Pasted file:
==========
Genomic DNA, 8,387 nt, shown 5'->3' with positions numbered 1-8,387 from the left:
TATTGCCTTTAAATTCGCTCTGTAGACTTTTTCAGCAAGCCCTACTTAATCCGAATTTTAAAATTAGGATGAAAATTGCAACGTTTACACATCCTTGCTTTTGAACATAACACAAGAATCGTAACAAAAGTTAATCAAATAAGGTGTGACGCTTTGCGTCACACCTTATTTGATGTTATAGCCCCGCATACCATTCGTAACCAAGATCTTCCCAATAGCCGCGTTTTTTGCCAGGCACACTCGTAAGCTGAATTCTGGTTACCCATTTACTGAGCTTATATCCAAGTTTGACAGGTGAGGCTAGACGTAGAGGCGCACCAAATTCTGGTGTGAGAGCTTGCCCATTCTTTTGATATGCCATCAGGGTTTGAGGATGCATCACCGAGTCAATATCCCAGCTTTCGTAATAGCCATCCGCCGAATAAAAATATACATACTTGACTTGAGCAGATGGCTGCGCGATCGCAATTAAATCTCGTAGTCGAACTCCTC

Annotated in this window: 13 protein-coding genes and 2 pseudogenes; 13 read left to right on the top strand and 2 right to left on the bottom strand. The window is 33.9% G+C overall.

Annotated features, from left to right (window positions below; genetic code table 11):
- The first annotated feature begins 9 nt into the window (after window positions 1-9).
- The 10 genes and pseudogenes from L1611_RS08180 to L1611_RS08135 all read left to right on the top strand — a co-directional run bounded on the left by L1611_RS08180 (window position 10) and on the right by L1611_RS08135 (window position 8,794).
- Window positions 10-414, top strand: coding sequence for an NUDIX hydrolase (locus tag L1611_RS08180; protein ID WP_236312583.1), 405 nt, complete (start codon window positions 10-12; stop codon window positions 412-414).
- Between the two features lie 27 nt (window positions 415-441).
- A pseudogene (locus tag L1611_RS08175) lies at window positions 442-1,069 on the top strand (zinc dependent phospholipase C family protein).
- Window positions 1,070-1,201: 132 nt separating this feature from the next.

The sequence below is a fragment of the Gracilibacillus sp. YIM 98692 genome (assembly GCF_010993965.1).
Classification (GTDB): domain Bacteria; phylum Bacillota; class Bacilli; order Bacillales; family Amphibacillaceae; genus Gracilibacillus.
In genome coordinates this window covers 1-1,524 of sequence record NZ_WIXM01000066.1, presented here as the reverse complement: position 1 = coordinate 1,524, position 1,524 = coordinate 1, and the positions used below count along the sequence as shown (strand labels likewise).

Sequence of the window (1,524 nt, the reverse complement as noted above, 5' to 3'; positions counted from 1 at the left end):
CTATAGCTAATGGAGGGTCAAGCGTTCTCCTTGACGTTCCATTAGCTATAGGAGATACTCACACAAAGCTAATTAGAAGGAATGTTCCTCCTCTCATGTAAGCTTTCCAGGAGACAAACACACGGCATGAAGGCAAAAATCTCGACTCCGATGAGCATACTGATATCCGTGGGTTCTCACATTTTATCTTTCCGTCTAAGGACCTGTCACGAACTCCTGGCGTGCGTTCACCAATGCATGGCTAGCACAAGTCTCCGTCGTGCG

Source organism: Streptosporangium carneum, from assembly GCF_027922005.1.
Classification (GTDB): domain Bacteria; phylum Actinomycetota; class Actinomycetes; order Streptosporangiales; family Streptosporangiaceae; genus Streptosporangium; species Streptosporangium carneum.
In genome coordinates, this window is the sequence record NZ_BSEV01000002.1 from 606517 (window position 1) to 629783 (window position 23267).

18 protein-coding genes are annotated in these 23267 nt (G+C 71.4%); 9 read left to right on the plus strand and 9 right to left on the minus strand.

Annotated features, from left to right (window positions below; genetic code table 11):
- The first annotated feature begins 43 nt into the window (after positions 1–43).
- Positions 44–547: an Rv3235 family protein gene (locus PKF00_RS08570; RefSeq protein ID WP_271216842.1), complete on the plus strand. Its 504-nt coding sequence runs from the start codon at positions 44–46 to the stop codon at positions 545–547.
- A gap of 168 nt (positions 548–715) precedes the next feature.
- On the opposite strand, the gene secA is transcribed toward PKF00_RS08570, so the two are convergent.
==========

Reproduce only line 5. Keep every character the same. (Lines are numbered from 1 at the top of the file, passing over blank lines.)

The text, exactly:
- The first annotated feature begins 9 nt into the window (after window positions 1-9).